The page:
Prayers of children are sweet and sincere

Published 7:00 am Thursday, June 5, 2014

A child’s prayer is simple, sweet and pure.

“Now I lay me down to sleep.

I pray the Lord my soul to keep.

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If I should die before I wake,

I pray the Lord my soul to take.”

The debate on the power of prayer has been going on for centuries. Does it work? Does it not work?

In my 52 years I have seen some powerful things happen through prayer. There have also been times when my prayers seemingly go unanswered.

As adults, we have lost some of the sincerity and purity of a child’s prayer. We think because we pray “in Jesus name” and slap an Amen at the end, that God should give us what we want. If we don’t receive what we have asked for, we become discouraged and feel God may be ignoring us.

We must remember, however, that when we pray it is not “our will be done”, it is “thy (God’s) will be done.” Sometimes God’s will does not jive with our wish list. Sometimes we treat God as if He were a genie in a bottle; he jumps out gives us our three wishes and then retreats to the comforts of his domain.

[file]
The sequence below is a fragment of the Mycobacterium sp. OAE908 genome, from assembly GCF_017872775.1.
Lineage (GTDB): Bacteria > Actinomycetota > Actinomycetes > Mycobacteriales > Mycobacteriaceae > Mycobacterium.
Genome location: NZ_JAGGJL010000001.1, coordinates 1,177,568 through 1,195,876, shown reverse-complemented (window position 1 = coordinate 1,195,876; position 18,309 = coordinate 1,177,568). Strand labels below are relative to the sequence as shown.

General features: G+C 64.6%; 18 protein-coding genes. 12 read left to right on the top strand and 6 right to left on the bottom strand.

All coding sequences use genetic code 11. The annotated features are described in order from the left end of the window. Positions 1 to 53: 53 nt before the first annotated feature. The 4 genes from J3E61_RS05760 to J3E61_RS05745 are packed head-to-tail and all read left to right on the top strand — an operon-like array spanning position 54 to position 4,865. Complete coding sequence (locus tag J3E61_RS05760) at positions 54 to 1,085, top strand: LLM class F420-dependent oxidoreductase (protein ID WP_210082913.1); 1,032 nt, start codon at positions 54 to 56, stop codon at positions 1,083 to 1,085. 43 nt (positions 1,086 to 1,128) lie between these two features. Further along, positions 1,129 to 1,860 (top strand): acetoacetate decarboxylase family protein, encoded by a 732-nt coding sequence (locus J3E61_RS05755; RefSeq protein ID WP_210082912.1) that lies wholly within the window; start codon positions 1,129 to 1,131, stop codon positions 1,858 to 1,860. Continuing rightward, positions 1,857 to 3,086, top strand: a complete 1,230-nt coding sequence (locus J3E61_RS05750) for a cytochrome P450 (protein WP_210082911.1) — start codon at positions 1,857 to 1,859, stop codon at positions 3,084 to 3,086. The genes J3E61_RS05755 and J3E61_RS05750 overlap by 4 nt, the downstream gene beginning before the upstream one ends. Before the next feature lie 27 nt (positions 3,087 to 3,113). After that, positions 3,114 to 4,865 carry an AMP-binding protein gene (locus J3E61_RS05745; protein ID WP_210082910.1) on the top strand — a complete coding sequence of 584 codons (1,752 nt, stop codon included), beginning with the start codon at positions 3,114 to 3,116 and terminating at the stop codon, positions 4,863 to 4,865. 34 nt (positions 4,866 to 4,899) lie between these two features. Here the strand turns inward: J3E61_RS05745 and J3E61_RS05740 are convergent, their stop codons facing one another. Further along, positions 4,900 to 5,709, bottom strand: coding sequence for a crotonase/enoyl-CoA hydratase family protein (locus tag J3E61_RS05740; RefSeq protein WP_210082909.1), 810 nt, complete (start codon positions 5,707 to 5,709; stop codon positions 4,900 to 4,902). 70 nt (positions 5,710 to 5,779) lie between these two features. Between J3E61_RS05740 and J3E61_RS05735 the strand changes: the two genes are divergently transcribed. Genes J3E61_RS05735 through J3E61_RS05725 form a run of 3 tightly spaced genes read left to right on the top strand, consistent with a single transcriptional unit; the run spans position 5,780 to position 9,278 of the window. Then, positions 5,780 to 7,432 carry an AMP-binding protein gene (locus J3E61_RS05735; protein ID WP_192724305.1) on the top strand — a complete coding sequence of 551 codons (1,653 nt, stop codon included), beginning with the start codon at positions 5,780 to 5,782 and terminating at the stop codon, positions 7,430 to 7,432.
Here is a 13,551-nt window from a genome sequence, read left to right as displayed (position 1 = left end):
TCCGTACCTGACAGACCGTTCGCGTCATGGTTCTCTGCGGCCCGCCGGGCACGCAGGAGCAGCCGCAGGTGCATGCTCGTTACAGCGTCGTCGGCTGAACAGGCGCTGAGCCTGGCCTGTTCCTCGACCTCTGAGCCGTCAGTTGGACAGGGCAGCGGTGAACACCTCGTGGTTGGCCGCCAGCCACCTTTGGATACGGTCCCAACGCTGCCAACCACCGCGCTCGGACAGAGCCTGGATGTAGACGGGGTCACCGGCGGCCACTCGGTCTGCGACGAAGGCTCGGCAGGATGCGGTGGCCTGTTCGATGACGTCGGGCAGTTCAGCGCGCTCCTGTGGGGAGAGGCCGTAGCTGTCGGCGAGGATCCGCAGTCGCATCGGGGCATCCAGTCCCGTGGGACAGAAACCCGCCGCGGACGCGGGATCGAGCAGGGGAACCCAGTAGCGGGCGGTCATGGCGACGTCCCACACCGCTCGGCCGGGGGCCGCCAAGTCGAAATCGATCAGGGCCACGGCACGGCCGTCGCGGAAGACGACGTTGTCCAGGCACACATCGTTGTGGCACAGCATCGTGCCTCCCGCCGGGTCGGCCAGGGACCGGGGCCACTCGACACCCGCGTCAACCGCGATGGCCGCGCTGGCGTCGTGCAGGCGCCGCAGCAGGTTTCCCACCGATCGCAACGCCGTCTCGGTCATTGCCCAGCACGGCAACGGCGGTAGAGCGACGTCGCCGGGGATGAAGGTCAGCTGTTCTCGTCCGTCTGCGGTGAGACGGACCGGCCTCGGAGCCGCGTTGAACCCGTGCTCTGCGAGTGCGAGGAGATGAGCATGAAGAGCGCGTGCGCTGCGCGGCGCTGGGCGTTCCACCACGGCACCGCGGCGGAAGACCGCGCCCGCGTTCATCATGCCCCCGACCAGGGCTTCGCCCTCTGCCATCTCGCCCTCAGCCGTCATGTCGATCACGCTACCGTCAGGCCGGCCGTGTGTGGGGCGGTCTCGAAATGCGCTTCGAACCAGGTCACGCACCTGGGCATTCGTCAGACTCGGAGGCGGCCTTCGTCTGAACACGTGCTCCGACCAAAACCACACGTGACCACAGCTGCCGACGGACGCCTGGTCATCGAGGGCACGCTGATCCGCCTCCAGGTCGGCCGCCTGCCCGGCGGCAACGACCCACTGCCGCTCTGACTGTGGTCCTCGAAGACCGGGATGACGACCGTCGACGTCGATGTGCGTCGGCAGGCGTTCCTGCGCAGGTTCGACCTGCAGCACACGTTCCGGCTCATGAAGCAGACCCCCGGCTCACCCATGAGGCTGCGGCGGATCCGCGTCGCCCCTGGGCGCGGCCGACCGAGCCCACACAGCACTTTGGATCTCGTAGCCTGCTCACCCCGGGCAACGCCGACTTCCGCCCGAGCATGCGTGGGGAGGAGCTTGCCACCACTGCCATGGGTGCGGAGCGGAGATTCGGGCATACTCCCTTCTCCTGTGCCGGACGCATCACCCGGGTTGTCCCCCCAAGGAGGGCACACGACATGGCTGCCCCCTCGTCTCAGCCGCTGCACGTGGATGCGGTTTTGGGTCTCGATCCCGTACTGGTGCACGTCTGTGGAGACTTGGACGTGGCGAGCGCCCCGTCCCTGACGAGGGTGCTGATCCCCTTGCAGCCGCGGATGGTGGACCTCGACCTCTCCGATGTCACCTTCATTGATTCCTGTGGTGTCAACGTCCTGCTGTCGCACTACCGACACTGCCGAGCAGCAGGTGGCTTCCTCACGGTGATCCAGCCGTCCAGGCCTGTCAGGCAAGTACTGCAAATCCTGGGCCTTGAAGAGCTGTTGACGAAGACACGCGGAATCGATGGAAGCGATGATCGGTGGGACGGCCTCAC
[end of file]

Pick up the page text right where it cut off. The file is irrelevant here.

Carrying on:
The Bible says, “by prayer and supplication with thanksgiving let your requests be known to God.” Philippians 4:6-7.

In the movie “Where the Heart Is” after the tornado when Nova Lee is building her “dream home,” a song comes on and some of the words are: “Gonna’ shake my soul, And release my hold, Givin’ up control, And let the rest unfold. “’Cause it’s a long, long way from here to where we go.”

That is the attitude we should have when we pray. We shake our souls, pour out our needs to God and then let Him have control.

What a hard thing for us humans to comprehend. Often we feel like our hands should be in the mix somewhere, but when we truly pray and leave the answer to God, knowing His answer may not be what we wanted. It is then things begin to unflold. God knows best, so pray and leave it up to the Master.

That, in itself, is the hardest part of prayer.

About Barbara Mizell

Barbara Mizell began working for the Picayune Item in 1993. She started during the "cut and paste" days of the newspaper, and was the first to create a newspaper page using the computer for the Item. She has served as Composing Supervisor and honorary Religion Editor. Of all the contributions she has made over her 20 years at the Item, she is most proud of the World War II book "The Greatest Generation." Barbara was born and raised in the White Sand Community on Lee Hill, she has also written many short stories about growing up on the hill.

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